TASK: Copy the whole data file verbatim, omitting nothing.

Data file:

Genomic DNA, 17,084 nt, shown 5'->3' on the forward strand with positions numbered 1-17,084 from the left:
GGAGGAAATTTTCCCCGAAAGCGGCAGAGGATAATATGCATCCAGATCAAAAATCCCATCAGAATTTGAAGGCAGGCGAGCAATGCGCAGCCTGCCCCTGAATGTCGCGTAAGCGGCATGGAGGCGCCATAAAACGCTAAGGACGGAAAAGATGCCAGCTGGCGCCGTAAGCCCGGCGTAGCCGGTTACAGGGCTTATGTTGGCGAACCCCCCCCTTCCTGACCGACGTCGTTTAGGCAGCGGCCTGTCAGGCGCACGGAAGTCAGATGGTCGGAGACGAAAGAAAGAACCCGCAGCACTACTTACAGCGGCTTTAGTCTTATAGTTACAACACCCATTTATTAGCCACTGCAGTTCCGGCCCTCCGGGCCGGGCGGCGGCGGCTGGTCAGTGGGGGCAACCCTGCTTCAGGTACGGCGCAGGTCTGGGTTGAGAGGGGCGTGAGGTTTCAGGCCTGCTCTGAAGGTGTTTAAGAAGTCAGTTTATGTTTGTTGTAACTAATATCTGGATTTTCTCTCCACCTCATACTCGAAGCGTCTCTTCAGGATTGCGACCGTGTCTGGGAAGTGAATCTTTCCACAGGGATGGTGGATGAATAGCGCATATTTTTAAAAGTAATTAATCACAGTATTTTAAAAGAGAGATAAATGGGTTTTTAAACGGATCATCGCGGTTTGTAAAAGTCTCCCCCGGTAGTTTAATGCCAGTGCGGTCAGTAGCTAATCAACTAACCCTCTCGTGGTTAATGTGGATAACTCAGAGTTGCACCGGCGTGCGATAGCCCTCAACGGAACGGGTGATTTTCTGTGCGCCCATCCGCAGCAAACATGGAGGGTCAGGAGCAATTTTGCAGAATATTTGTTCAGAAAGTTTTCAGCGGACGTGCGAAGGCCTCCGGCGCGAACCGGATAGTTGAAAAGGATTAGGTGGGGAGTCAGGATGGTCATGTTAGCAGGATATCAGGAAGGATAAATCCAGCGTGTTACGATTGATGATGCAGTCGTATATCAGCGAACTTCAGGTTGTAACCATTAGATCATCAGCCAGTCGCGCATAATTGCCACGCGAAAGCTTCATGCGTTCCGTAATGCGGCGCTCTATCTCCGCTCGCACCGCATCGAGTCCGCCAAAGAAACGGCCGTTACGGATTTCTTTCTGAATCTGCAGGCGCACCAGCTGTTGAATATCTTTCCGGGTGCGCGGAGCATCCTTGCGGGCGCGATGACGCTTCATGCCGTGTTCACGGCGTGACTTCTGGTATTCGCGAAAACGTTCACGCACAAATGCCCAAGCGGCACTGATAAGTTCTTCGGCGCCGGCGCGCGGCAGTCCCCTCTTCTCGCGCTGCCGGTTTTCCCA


Genomic DNA, 17,084 nt, shown 5'->3' on the forward strand with positions numbered 1-17,084 from the left:
GGAGGAAATTTTCCCCGAAAGCGGCAGAGGATAATATGCATCCAGATCAAAAATCCCATCAGAATTTGAAGGCAGGCGAGCAATGCGCAGCCTGCCCCTGAATGTCGCGTAAGCGGCATGGAGGCGCCATAAAACGCTAAGGACGGAAAAGATGCCAGCTGGCGCCGTAAGCCCGGCGTAGCCGGTTACAGGGCTTATGTTGGCGAACCCCCCCCTTCCTGACCGACGTCGTTTAGGCAGCGGCCTGTCAGGCGCACGGAAGTCAGATGGTCGGAGACGAAAGAAAGAACCCGCAGCACTACTTACAGCGGCTTTAGTCTTATAGTTACAACACCCATTTATTAGCCACTGCAGTTCCGGCCCTCCGGGCCGGGCGGCGGCGGCTGGTCAGTGGGGGCAACCCTGCTTCAGGTACGGCGCAGGTCTGGGTTGAGAGGGGCGTGAGGTTTCAGGCCTGCTCTGAAGGTGTTTAAGAAGTCAGTTTATGTTTGTTGTAACTAATATCTGGATTTTCTCTCCACCTCATACTCGAAGCGTCTCTTCAGGATTGCGACCGTGTCTGGGAAGTGAATCTTTCCACAGGGATGGTGGATGAATAGCGCATATTTTTAAAAGTAATTAATCACAGTATTTTAAAAGAGAGATAAATGGGTTTTTAAACGGATCATCGCGGTTTGTAAAAGTCTCCCCCGGTAGTTTAATGCCAGTGCGGTCAGTAGCTAATCAACTAACCCTCTCGTGGTTAATGTGGATAACTCAGAGTTGCACCGGCGTGCGATAGCCCTCAACGGAACGGGTGATTTTCTGTGCGCCCATCCGCAGCAAACATGGAGGGTCAGGAGCAATTTTGCAGAATATTTGTTCAGAAAGTTTTCAGCGGACGTGCGAAGGCCTCCGGCGCGAACCGGATAGTTGAAAAGGATTAGGTGGGGAGTCAGGATGGTCATGTTAGCAGGATATCAGGAAGGATAAATCCAGCGTGTTACGATTGATGATGCAGTCGTATATCAGCGAACTTCAGGTTGTAACCATTAGATCATCAGCCAGTCGCGCATAATTGCCACGCGAAAGCTTCATGCGTTCCGTAATGCGGCGCTCTATCTCCGCTCGCACCGCATCGAGTCCGCCAAAGAAACGGCCGTTACGGATTTCTTTCTGAATCTGCAGGCGCACCAGCTGTTGAATATCTTTCCGGGTGCGCGGAGCATCCTTGCGGGCGCGATGACGCTTCATGCCGTGTTCACGGCGTGACTTCTGGTATTCGCGAAAACGTTCACGCACAAATGCCCAAGCGGCACTGATAAGTTCTTCGGCGCCGGCGCGCGGCAGTCCCCTCTTCTCGCGCTGCCGGTTTTCCCA